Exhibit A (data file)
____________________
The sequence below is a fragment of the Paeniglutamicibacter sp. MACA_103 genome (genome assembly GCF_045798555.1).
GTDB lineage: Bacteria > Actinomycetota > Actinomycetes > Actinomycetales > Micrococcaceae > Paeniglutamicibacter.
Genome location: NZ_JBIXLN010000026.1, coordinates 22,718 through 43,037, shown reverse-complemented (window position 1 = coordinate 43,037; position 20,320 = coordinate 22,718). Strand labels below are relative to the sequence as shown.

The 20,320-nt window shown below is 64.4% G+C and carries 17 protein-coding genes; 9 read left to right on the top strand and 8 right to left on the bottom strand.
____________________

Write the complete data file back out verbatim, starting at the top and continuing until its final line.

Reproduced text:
The sequence below is a fragment of the Paeniglutamicibacter sp. MACA_103 genome (genome assembly GCF_045798555.1).
GTDB lineage: Bacteria > Actinomycetota > Actinomycetes > Actinomycetales > Micrococcaceae > Paeniglutamicibacter.
Genome location: NZ_JBIXLN010000026.1, coordinates 22,718 through 43,037, shown reverse-complemented (window position 1 = coordinate 43,037; position 20,320 = coordinate 22,718). Strand labels below are relative to the sequence as shown.

The 20,320-nt window shown below is 64.4% G+C and carries 17 protein-coding genes; 9 read left to right on the top strand and 8 right to left on the bottom strand.